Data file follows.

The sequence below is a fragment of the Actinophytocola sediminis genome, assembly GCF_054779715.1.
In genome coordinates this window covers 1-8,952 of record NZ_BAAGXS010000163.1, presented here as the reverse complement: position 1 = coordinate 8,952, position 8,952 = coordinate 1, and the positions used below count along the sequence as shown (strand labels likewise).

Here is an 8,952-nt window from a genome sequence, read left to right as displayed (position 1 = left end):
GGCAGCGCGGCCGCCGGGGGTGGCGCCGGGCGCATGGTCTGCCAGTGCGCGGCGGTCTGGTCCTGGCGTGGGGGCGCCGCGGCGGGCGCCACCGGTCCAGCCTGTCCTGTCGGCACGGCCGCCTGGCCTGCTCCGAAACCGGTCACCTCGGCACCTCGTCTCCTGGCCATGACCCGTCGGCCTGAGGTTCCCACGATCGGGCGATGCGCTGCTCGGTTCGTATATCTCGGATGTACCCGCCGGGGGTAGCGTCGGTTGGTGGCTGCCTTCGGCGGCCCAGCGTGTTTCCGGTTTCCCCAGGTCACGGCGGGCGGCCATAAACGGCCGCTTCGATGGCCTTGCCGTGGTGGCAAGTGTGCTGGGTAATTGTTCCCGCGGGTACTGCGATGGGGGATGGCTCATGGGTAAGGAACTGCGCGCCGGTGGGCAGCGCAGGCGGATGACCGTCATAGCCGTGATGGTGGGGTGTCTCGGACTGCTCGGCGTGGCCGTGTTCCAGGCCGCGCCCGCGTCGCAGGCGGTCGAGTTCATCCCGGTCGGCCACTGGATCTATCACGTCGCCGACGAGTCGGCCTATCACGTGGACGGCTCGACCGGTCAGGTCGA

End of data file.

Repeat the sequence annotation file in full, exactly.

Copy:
The sequence below is a fragment of the Actinophytocola sediminis genome, assembly GCF_054779715.1.
In genome coordinates this window covers 1-8,952 of record NZ_BAAGXS010000163.1, presented here as the reverse complement: position 1 = coordinate 8,952, position 8,952 = coordinate 1, and the positions used below count along the sequence as shown (strand labels likewise).

Here is an 8,952-nt window from a genome sequence, read left to right as displayed (position 1 = left end):
GGCAGCGCGGCCGCCGGGGGTGGCGCCGGGCGCATGGTCTGCCAGTGCGCGGCGGTCTGGTCCTGGCGTGGGGGCGCCGCGGCGGGCGCCACCGGTCCAGCCTGTCCTGTCGGCACGGCCGCCTGGCCTGCTCCGAAACCGGTCACCTCGGCACCTCGTCTCCTGGCCATGACCCGTCGGCCTGAGGTTCCCACGATCGGGCGATGCGCTGCTCGGTTCGTATATCTCGGATGTACCCGCCGGGGGTAGCGTCGGTTGGTGGCTGCCTTCGGCGGCCCAGCGTGTTTCCGGTTTCCCCAGGTCACGGCGGGCGGCCATAAACGGCCGCTTCGATGGCCTTGCCGTGGTGGCAAGTGTGCTGGGTAATTGTTCCCGCGGGTACTGCGATGGGGGATGGCTCATGGGTAAGGAACTGCGCGCCGGTGGGCAGCGCAGGCGGATGACCGTCATAGCCGTGATGGTGGGGTGTCTCGGACTGCTCGGCGTGGCCGTGTTCCAGGCCGCGCCCGCGTCGCAGGCGGTCGAGTTCATCCCGGTCGGCCACTGGATCTATCACGTCGCCGACGAGTCGGCCTATCACGTGGACGGCTCGACCGGTCAGGTCGA